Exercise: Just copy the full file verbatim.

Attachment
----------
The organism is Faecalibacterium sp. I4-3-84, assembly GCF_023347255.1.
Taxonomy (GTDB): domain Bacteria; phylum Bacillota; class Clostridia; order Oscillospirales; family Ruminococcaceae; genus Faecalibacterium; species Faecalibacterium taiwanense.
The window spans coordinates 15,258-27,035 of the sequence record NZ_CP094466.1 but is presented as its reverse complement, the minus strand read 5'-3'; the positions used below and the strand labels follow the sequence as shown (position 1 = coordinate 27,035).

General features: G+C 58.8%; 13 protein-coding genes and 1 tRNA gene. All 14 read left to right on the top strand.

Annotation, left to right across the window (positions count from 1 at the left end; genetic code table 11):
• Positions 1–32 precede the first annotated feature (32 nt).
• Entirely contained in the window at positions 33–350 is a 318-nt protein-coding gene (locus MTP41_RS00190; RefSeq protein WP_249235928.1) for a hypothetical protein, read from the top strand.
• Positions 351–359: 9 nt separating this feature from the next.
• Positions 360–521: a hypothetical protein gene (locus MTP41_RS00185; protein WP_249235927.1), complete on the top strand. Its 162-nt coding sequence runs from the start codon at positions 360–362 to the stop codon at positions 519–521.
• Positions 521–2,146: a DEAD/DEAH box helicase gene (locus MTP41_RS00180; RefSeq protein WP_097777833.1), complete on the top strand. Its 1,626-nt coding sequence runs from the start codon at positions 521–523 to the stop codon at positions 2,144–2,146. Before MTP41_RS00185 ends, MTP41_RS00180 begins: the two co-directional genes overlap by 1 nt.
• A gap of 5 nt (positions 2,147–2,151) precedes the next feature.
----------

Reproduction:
The organism is Faecalibacterium sp. I4-3-84, assembly GCF_023347255.1.
Taxonomy (GTDB): domain Bacteria; phylum Bacillota; class Clostridia; order Oscillospirales; family Ruminococcaceae; genus Faecalibacterium; species Faecalibacterium taiwanense.
The window spans coordinates 15,258-27,035 of the sequence record NZ_CP094466.1 but is presented as its reverse complement, the minus strand read 5'-3'; the positions used below and the strand labels follow the sequence as shown (position 1 = coordinate 27,035).

General features: G+C 58.8%; 13 protein-coding genes and 1 tRNA gene. All 14 read left to right on the top strand.

Annotation, left to right across the window (positions count from 1 at the left end; genetic code table 11):
• Positions 1–32 precede the first annotated feature (32 nt).
• Entirely contained in the window at positions 33–350 is a 318-nt protein-coding gene (locus MTP41_RS00190; RefSeq protein WP_249235928.1) for a hypothetical protein, read from the top strand.
• Positions 351–359: 9 nt separating this feature from the next.
• Positions 360–521: a hypothetical protein gene (locus MTP41_RS00185; protein WP_249235927.1), complete on the top strand. Its 162-nt coding sequence runs from the start codon at positions 360–362 to the stop codon at positions 519–521.
• Positions 521–2,146: a DEAD/DEAH box helicase gene (locus MTP41_RS00180; RefSeq protein WP_097777833.1), complete on the top strand. Its 1,626-nt coding sequence runs from the start codon at positions 521–523 to the stop codon at positions 2,144–2,146. Before MTP41_RS00185 ends, MTP41_RS00180 begins: the two co-directional genes overlap by 1 nt.
• A gap of 5 nt (positions 2,147–2,151) precedes the next feature.